A marketing partner who develops good working relationships with doctors in your market can do a lot to draw in more people to your practice. Typically, doctors in general practice receive only minimal education on hearing issues. This presents an opportunity for audiologists—with the help of their marketing partner—to assist in a few ways:

What can marketers to do help people diagnosed with hearing loss to get care? According to Bob Tysoe, Founder & Marketing Consultant for Hearing Healthcare Marketing in Portland, Ore, they must use their relationship marketing skills to set up partnerships with physicians and staff. As Tysoe explained in a recent marketing webinar, the entire staff in a doctor’s office can help. He calls it the Total Office Call concept.

  • Audiologists can provide clinical articles on hearing loss to physicians and schedule events like “Lunch n’ Learns”
  • Audiologists can bring the most current patient education information on hearing loss to medical assistants (who may need to help patients find a hearing healthcare provider)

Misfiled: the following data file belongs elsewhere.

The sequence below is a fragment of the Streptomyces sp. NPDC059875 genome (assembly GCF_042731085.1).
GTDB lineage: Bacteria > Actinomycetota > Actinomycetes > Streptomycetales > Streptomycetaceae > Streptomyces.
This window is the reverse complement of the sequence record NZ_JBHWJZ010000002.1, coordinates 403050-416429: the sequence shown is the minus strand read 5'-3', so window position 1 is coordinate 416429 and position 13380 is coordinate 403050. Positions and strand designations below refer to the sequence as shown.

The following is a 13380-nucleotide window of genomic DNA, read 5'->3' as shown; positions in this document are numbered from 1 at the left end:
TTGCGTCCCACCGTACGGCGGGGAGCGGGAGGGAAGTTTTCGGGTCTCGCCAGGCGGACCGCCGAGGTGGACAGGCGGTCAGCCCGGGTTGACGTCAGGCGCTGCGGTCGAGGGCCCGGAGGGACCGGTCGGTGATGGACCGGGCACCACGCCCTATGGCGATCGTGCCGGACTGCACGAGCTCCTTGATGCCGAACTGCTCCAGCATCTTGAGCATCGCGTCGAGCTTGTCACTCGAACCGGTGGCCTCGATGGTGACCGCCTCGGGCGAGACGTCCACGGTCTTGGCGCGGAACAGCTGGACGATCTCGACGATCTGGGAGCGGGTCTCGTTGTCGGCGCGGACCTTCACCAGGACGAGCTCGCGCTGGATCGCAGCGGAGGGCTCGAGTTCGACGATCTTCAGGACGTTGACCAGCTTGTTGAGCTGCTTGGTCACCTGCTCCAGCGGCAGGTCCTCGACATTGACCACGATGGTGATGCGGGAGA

• Audiologists can give information on payment options to coordinators in doctors’ offices to ease the patient’s financial fears. This is typically where patients get “sticker shock,” so options like third-party financing can help remove that obstacle

Not only is it best to look for a partner who can strategize your marketing to patients, but also one who can guide you to holding onto them. Let’s say you invest in a recommended integrated marketing campaign…now what? If you have not trained your staff and others in your practice on how to provide all patients with an excellent experience and handle the people who call as a result of marketing campaigns, then you’re throwing money out the window. The marketing partner helps get your phone to ring, and hopefully, helps guide your office staff to convert those calls into appointments and retain the patients who walk through your door!

Content provided to the 4MyHearingBiz community courtesy of CareCredit and The Hearing Review.

Image credit: © Andrey Popov | Dreamstime.com